A cop’s cop finds support after coming out as transgender
Gregory Abbink is the first openly transgender officer in the Austin, Texas, Police Department. After suppressing the issue for years, he decided, ‘You know what, I can handle this now. I can deal with it.’
Senior Police Officer Gregory Abbink teaches cops how to be cops.
It’s a tough job, some of his fellow officers note, one that especially demands the respect and trust of the veterans on the Austin, Texas, force. Most of the courses Officer Abbink teaches are mandated in-services, required for officers to keep their training up to date, stay sharp on their beats, and maintain their peace officer licenses year after year.
A year ago, the 10-year veteran, who came to the Austin Police Department after working as a Russian-language specialist with the Army – maintaining a top-secret clearance as a voice interceptor with the Joint Operations Task Force at Fort Hood in Texas – was known as Emily.
Abbink is the first openly transgender cop on the Austin force. He’s been transitioning to become a male since April 2014. But he’s not much of a “labels guy,” he says, and his main focus is staying sharp himself, since he teaches other cops how to drive during emergencies and write technical reports, as well as overcome the enormous amount of physical and emotional stress the job can bring.
“I want to reignite their passion for their calling to be public servants,” Abbink says, noting how difficult the past year has been for police officers after the deaths of unarmed black men in Ferguson, Mo.; New York; and other cities. “Police officers tend to get a bad rap, or maybe the public doesn’t always have the full story, and they’re quick to make judgments on how we do things and why we do things – so I designed this course to try to encourage officers to see the bigger picture.”
And so far, Abbink says, his fellow officers have returned the encouragement during his transition. “I am more than happy to send any other information if you’d like,” he wrote in a letter to his colleagues announcing the changes in his life. “I pray that this doesn’t change our friendship as you all mean the world to me! As this transition will take a little while, I totally understand that it will be an adjustment for everyone.... I am always here for you guys!”
A decade ago, Abbink might not have been able to count on the support he’s received since coming out as transgender. Many credit Austin Police Chief Art Acevedo, who came to the United States as a child escaping from Cuba, for helping to transform the culture of the department since he took over the leadership of the force in 2007.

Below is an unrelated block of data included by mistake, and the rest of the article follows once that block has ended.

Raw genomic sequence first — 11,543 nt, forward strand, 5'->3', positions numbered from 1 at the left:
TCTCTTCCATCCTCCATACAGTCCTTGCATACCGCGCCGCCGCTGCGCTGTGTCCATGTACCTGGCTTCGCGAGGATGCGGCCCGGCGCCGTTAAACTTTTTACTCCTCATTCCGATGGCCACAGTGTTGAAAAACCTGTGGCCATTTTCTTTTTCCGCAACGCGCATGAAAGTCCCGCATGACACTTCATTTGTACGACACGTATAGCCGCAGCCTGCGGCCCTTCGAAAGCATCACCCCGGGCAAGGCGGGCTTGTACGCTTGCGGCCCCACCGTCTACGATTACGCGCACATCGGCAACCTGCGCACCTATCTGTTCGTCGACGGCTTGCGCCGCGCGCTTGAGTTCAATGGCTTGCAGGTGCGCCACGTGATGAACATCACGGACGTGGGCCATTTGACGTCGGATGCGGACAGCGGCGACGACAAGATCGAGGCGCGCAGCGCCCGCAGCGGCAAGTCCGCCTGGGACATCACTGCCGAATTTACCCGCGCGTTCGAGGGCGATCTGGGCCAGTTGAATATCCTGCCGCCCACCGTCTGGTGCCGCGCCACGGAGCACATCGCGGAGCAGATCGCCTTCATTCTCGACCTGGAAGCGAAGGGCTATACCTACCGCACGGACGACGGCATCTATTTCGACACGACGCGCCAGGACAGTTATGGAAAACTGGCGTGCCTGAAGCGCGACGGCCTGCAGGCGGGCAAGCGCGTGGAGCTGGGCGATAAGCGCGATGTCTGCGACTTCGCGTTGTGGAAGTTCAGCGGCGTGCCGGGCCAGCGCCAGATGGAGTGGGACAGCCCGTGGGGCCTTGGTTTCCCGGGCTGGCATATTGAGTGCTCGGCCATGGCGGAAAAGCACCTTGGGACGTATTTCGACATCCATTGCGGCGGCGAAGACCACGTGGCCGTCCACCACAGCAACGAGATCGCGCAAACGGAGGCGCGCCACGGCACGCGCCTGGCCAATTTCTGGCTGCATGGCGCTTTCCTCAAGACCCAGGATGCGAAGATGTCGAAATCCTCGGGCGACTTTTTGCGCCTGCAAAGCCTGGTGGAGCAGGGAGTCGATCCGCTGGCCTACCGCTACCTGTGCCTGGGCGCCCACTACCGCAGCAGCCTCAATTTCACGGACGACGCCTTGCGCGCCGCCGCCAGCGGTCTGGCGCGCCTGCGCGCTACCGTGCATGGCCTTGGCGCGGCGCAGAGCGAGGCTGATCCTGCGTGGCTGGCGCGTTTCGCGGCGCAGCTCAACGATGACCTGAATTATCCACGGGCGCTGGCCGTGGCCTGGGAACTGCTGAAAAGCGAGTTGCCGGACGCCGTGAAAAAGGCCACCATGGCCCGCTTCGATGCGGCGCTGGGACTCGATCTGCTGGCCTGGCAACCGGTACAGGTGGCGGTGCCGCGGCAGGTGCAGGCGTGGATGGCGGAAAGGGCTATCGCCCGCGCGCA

“I want to send a message that we stand with all communities,” he told The Austin Chronicle. “People can be who they want to be – inclusion starts at the top.”
For his part, Abbink says he has felt like a male since he was 5 years old. He grew up in a conservative community in New York’s Finger Lakes, and, as Emily, was considered a typical “tomboy” who loved to play basketball and softball. “It was awkward, being on an all-girls team. I didn’t quite fit in, but I loved the sports, so that’s what kept me going,” he says.
Abbink always dreamed of being a cop. He studied criminal justice and became a corrections officer in upstate New York. Then Abbink joined the Army and began to study Russian. “It was a very intensive course of study,” he says. “Made wonderful friends, had great experiences, and most importantly, I was just very proud to serve my country in that capacity.”
In 2009, Abbink fell in love with Joan Henke, and in 2012 they traveled to New York to wed as a same-sex couple. “She is one of those phenomenal and rare individuals who is able to love unconditionally, to love me for who I am,” he says, noting that his transition has been a struggle for her, too, as she adjusts to being in a heterosexual relationship.
Abbink, who’s in his 40s, decided to transition after his nephew, born a biological female, came out as transgender. Inspired by his courage, Abbink decided to do the same.
“I would get by as I got older, but there were reminders almost daily about the unfairness of not being able to be who I wanted to be,” he says. “I would just suppress it. I didn’t want to make waves. But yeah, I guess I maybe just went through my life’s experience and matured, and I realized, ‘You know what, I can handle this now. I can deal with it.’ ”